Jury weighs life or death for Atlanta court gunman

ATLANTA - Jurors will return today to continue deliberating whether to condemn gunman Brian Nichols to death or sentence him to life behind bars for murdering a judge and three other people in violence that began at a downtown Atlanta courthouse.

The jury reached no decision Tuesday on the fate of Nichols after spending much of the day considering the case.

Nichols, 36, was found guilty last month of murder and dozens of other charges for killing the judge, a court reporter and a sheriff's deputy at the courthouse and a federal agent in an Atlanta neighborhood on March 11, 2005. He could be sentenced to death or to life in prison with or without the possibility of parole.

Nichols confessed to the killings but claimed he was legally insane and that he believed he was a slave rebelling against his masters. Prosecutors argued that he concocted the delusions to avoid the death penalty.

In closing arguments Monday, prosecutors asked the jury for a death sentence while defense lawyers urged jurors to avoid vengeance.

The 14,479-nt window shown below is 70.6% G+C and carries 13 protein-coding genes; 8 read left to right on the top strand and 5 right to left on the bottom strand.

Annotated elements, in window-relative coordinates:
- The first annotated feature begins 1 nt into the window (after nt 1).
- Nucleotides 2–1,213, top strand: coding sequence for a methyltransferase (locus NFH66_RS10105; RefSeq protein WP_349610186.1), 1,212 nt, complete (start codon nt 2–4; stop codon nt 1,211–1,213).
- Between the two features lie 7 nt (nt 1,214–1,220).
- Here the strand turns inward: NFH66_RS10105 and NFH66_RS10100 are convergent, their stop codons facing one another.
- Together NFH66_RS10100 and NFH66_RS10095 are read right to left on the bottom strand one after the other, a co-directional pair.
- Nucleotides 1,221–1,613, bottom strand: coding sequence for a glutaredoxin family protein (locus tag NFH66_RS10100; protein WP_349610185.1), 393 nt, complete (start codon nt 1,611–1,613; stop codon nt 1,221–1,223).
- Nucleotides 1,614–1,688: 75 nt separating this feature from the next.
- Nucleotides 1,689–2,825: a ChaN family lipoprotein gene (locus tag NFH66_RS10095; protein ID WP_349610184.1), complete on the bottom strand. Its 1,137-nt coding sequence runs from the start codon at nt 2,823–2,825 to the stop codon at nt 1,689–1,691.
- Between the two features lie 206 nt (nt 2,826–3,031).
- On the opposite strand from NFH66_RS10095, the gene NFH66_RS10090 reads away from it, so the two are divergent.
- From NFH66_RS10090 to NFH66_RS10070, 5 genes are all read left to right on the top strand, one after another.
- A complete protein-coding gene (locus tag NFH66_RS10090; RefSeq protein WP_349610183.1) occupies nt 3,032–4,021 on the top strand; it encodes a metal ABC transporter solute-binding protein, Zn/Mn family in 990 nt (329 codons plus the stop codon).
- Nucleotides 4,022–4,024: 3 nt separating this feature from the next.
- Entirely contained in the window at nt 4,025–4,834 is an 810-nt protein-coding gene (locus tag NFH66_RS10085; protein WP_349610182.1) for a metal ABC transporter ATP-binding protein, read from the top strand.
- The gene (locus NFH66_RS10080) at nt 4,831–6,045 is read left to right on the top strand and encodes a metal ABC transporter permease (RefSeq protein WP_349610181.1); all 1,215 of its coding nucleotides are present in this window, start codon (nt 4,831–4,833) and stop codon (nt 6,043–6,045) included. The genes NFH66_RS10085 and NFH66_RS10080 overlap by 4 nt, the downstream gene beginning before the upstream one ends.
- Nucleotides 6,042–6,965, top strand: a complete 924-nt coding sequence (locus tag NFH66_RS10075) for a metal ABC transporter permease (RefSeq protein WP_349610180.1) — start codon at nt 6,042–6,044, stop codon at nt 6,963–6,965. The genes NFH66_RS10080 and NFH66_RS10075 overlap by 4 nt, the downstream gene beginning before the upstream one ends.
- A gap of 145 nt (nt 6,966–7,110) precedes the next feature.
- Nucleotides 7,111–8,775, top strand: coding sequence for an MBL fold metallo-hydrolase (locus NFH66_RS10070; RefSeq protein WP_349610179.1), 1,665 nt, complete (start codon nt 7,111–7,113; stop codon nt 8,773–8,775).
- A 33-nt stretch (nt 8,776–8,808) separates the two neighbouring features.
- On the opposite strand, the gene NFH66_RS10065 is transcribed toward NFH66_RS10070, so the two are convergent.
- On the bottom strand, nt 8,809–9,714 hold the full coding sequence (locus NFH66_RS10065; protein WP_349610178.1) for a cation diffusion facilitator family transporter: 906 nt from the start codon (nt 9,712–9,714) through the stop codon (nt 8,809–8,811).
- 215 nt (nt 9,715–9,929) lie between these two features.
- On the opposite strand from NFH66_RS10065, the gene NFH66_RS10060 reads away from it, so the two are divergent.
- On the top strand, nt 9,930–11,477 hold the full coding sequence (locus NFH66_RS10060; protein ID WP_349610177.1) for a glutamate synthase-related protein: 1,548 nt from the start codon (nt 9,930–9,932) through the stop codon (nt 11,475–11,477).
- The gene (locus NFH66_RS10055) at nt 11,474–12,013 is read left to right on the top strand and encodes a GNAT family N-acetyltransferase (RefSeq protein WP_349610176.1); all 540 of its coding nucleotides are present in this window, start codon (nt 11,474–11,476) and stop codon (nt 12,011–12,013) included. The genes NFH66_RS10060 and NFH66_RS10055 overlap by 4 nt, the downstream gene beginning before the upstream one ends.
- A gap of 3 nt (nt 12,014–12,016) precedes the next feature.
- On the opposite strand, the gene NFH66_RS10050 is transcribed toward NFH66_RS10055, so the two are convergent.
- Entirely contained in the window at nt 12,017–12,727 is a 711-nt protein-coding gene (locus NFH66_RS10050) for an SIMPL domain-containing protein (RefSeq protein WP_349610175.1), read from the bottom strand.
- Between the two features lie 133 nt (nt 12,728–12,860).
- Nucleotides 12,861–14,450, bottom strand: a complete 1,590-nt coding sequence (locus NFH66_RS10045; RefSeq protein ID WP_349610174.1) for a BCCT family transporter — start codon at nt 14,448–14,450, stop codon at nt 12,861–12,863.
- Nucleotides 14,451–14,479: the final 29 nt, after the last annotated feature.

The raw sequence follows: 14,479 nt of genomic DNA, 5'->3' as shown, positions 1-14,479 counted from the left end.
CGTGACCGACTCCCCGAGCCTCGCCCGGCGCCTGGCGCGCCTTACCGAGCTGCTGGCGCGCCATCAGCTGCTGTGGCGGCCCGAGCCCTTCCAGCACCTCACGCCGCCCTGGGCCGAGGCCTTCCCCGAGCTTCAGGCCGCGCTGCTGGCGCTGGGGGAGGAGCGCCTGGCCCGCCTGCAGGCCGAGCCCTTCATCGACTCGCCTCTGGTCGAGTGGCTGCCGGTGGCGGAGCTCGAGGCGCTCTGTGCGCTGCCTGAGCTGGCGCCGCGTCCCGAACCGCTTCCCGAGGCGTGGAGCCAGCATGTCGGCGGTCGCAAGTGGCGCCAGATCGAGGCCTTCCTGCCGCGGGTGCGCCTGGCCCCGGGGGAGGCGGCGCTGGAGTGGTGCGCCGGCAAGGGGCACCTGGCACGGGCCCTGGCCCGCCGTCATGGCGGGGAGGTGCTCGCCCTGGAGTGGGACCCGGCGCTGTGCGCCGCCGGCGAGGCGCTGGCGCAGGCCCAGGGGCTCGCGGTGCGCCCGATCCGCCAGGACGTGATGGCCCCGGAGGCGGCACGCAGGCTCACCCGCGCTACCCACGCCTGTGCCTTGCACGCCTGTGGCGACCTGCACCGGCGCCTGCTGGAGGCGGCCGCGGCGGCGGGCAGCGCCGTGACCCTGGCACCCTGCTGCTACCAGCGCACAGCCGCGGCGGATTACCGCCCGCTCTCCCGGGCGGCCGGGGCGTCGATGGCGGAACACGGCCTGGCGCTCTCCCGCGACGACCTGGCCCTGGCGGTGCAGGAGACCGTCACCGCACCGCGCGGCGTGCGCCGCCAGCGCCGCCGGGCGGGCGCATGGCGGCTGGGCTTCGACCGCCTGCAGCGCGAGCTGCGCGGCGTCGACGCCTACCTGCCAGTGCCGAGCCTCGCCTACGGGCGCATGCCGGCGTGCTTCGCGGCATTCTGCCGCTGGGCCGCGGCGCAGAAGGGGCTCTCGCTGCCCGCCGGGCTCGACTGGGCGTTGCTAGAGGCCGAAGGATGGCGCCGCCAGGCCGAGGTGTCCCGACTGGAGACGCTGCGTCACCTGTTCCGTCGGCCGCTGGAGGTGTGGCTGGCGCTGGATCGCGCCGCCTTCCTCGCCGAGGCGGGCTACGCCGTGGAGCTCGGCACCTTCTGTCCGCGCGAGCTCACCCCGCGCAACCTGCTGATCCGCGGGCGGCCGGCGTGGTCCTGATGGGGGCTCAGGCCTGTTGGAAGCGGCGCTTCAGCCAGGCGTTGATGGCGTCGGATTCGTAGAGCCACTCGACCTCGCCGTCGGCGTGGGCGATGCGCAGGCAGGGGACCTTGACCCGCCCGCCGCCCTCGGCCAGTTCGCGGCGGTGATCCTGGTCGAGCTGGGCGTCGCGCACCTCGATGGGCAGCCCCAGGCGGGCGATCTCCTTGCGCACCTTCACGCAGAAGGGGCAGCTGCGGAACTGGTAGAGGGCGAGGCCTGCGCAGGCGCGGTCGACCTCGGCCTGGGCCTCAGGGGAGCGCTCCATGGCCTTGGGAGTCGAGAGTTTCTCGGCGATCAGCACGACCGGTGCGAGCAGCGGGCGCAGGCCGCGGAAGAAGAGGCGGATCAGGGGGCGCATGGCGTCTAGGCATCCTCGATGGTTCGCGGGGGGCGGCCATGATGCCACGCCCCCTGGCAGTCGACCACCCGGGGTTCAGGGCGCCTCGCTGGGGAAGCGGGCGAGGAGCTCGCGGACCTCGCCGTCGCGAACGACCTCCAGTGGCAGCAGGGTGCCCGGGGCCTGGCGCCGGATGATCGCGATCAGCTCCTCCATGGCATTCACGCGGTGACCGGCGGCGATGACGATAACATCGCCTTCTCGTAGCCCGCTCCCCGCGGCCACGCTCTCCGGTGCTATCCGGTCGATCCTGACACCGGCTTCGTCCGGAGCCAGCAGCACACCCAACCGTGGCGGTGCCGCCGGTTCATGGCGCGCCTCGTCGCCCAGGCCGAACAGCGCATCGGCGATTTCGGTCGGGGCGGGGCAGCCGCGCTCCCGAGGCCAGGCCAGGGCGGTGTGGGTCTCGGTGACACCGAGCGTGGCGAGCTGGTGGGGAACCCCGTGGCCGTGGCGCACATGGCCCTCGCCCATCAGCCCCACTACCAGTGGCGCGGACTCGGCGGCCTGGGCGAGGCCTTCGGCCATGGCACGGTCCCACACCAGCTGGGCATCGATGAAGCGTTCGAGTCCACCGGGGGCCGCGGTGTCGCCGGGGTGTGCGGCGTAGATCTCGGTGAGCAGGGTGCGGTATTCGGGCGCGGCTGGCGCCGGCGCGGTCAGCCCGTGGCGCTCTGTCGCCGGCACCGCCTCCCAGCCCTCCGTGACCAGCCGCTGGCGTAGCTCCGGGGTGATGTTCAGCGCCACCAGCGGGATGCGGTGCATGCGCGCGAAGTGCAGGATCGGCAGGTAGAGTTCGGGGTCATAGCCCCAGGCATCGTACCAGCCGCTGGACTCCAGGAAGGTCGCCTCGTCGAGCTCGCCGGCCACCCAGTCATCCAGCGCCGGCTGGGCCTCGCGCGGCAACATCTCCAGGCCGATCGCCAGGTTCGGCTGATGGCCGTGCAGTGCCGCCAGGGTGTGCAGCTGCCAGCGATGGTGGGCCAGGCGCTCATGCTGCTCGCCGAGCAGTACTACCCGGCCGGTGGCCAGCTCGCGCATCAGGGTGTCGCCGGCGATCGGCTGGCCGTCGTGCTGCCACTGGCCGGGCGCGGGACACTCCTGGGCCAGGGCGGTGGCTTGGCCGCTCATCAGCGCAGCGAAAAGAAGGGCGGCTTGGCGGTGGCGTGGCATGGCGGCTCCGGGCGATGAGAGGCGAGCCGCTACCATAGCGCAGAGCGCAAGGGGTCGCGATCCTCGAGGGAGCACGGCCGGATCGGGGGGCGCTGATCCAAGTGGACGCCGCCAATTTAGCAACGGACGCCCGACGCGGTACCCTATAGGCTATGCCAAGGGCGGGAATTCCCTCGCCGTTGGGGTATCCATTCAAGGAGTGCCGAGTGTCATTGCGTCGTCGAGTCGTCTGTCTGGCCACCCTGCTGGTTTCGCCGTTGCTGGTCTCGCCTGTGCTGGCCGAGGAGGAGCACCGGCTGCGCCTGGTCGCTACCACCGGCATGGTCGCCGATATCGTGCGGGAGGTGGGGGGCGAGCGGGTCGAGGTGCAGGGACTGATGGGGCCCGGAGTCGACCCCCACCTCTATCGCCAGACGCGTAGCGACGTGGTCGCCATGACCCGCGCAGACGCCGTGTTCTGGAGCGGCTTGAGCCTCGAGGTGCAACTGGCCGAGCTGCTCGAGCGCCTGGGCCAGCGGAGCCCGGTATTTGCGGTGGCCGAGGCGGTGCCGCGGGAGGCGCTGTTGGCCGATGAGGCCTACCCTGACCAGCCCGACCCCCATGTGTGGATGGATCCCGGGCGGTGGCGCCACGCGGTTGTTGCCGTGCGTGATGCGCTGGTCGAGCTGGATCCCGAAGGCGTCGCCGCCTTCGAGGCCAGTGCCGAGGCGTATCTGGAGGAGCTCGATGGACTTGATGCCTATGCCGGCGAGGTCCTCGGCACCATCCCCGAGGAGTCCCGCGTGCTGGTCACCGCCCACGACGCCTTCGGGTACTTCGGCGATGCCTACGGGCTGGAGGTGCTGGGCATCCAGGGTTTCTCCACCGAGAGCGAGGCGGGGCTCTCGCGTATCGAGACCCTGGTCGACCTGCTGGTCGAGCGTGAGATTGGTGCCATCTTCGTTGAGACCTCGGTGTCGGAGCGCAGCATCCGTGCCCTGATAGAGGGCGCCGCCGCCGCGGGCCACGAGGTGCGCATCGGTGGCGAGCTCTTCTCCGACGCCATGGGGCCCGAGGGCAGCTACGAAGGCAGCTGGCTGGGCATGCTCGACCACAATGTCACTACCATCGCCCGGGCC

'That's the kind of vengeful, recriminative response that begets more violence,' defense attorney Henderson Hill said.

Prosecutor Clint Rucker called Nichols an 'extremely dangerous' killer who would try to escape again if sent to prison for life.

'With your help, brick-by-brick, we will rebuild the wall of justice that has been torn down by this defendant,' Rucker said.

Nichols was being escorted to his trial for rape when he beat a deputy guarding him, stole her gun and went on a shooting spree. He killed Superior Court Judge Rowland Barnes, court reporter Julie Ann Brandau and Deputy Hoyt Teasley.

He fled downtown Atlanta and managed to evade hundreds of police officers searching for him overnight. In Atlanta's posh Buckhead neighborhood, he shot and killed federal agent David Wilhelm at a house the agent was renovating.

Nichols was captured the next day in Gwinnett after a woman he took hostage, Ashley Smith Robinson, alerted police to his whereabouts. Smith Robinson was credited with bringing a peaceful ending to the rampage by appealing to Nichols' religious beliefs and giving him illegal drugs.